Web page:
Chapter 2: Setting Goals

Defining Success

Thinking about GPA

Imagine you’ve had a successful semester, and you are proud of what you’ve accomplished. What grade point average (GPA) would you have achieved to feel a sense of success? Here’s a chart showing GPA and letter grade equivalents: 

Grade Interpretation Numerical Value # of Grade
A Excellent 4.0
A- 3.7
B+ 3.3
B Above Average 3.0
B- 2.7
C+ 2.3
C Average 2.0
C- 1.7
D+ 1.3
D Below Average 1.0
D- Minimum Passing Grade. 0.7
F Failure 0*
W Student Withdrawal *
I Incomplete *
AU Audit **

What grades do you think you’ll earn by the end of the semester in each of the courses you are taking?

Success, Key, Career, Ladder Of Success

Success in College

How do you define college success? You might think that success is earning an associate’s degree or attending classes in a four-year college. Maybe success is a bachelor’s or master’s degree or a PhD, or maybe it means receiving a certificate of completion or finishing skill-based training. Here’s a chart indicating the levels of degree, approximate associated credits, and approximate time to completion (based on 15 credits per semester):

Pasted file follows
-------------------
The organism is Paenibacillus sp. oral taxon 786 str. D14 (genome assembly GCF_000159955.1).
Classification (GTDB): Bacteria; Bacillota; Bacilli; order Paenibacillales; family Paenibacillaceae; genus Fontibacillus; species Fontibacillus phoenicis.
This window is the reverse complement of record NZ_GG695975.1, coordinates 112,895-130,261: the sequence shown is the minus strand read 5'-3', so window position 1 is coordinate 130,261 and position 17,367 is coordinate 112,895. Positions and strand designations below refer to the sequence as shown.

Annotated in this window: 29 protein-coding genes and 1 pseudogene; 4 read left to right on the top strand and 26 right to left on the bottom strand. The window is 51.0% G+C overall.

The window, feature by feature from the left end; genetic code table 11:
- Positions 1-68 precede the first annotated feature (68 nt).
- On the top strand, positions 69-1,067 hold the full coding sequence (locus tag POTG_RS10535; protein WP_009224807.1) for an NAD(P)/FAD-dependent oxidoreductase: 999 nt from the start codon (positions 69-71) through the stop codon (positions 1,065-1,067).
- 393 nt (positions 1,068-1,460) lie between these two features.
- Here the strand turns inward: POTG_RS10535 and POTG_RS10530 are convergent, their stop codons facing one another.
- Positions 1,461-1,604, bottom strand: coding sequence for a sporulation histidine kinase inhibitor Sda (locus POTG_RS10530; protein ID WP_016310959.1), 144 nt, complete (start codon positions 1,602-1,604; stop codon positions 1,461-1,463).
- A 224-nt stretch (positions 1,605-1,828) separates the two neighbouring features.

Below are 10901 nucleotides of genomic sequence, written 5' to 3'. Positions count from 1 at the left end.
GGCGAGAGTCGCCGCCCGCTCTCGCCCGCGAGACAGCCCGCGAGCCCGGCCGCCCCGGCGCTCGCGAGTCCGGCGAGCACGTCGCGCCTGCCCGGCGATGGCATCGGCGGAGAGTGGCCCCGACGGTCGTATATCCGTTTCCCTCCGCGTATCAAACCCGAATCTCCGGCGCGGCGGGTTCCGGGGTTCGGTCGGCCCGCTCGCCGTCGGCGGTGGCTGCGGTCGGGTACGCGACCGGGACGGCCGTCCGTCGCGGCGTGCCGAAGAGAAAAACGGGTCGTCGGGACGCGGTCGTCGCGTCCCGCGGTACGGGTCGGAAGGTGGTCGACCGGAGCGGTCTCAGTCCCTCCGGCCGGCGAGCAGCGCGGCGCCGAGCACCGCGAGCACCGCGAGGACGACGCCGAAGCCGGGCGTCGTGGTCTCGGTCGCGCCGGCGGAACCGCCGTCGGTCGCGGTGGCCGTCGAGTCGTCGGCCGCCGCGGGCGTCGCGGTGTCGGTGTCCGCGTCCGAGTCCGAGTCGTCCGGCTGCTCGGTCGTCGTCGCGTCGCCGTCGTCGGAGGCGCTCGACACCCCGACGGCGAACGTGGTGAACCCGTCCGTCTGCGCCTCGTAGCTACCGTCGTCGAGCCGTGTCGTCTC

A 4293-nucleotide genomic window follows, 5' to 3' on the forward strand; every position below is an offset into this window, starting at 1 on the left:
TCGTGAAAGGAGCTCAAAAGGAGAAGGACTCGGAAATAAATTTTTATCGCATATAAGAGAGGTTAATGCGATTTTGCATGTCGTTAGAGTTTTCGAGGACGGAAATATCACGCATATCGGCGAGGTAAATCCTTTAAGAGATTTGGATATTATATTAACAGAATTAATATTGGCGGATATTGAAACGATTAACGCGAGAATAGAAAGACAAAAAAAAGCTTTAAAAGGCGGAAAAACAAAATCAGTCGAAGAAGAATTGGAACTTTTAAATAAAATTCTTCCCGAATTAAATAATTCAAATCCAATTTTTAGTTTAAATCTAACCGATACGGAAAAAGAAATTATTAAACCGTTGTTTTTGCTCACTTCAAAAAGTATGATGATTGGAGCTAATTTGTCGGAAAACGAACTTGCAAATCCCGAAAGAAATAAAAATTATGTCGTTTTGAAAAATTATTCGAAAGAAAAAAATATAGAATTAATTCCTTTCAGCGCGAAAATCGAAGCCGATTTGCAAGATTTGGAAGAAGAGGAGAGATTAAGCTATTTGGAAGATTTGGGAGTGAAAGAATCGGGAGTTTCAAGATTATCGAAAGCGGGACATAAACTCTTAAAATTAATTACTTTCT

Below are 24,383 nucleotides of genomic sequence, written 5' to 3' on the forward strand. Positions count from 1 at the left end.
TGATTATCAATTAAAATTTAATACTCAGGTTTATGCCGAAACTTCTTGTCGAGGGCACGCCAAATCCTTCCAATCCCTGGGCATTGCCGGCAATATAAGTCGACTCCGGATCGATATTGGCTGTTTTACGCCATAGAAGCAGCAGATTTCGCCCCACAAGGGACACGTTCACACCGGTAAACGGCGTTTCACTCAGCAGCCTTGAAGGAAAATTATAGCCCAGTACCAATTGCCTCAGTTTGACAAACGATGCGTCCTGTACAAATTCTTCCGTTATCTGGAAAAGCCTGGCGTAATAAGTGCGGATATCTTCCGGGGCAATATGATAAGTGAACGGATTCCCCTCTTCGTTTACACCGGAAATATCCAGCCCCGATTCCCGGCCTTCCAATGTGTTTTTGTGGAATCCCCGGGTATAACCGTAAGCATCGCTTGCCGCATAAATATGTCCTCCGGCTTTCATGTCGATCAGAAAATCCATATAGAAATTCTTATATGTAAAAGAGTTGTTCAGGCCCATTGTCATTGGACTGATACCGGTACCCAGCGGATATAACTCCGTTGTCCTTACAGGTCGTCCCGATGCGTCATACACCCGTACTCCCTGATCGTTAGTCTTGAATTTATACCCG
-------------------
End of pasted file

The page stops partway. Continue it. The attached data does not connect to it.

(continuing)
Credential Credits Time
Certificate 30 credits 1 year
Associate’s Degree 60 credits 2 years
Bachelor’s Degree 120 credits 4 years
Master’s Degree 180 credits 6 years
Doctorate Degree 240 credits 8 years

You might be thinking of other measures of college success, too, such as grades. For instance, you might be unhappy with anything less than an A in a course. Sometimes, though, earning a B or C can feel like a true victory because of the difficulty of the course. Often success is determined by how the grade you receive impacts your goals. Do you need a certain GPA to maintain a scholarship or get into a particular program? Do you need a certain grade in order to transfer the course to another college?